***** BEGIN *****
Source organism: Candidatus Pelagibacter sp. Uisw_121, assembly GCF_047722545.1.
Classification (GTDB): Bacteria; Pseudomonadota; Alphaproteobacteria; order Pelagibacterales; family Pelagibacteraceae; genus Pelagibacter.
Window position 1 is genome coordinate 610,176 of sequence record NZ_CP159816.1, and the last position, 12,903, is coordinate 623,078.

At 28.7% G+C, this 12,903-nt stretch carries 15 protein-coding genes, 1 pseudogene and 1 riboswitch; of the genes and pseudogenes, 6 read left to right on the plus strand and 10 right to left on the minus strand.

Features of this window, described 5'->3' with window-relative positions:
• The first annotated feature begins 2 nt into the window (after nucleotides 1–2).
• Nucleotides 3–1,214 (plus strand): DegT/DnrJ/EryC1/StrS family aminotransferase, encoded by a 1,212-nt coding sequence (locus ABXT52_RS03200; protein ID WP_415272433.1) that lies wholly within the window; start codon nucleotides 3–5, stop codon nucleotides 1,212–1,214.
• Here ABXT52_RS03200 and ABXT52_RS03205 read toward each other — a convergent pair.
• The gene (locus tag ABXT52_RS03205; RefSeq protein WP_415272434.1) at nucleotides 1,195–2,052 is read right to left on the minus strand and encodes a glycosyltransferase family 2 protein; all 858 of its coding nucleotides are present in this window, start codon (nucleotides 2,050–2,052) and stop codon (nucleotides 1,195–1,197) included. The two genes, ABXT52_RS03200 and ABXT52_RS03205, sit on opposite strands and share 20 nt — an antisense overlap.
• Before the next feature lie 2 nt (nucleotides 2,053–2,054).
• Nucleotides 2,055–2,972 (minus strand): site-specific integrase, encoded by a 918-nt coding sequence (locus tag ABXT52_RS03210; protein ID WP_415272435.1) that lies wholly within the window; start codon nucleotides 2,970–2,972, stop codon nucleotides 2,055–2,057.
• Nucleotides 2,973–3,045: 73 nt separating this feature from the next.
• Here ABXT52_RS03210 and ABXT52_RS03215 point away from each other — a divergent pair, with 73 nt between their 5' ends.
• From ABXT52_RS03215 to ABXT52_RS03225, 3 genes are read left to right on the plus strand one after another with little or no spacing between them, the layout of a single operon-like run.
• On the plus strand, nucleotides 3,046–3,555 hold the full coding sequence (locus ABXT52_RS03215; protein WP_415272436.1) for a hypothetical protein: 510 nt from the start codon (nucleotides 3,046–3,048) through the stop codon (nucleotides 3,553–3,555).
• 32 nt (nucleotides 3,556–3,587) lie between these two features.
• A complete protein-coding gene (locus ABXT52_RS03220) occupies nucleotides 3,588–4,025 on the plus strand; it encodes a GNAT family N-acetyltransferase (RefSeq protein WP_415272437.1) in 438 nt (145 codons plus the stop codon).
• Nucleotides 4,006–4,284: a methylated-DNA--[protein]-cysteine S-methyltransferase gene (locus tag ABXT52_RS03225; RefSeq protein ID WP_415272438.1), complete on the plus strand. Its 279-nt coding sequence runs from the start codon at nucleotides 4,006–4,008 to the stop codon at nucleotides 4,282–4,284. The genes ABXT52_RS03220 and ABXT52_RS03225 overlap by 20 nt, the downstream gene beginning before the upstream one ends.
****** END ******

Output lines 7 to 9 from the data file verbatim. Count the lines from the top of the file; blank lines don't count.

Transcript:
• Nucleotides 3–1,214 (plus strand): DegT/DnrJ/EryC1/StrS family aminotransferase, encoded by a 1,212-nt coding sequence (locus ABXT52_RS03200; protein ID WP_415272433.1) that lies wholly within the window; start codon nucleotides 3–5, stop codon nucleotides 1,212–1,214.
• Here ABXT52_RS03200 and ABXT52_RS03205 read toward each other — a convergent pair.
• The gene (locus tag ABXT52_RS03205; RefSeq protein WP_415272434.1) at nucleotides 1,195–2,052 is read right to left on the minus strand and encodes a glycosyltransferase family 2 protein; all 858 of its coding nucleotides are present in this window, start codon (nucleotides 2,050–2,052) and stop codon (nucleotides 1,195–1,197) included. The two genes, ABXT52_RS03200 and ABXT52_RS03205, sit on opposite strands and share 20 nt — an antisense overlap.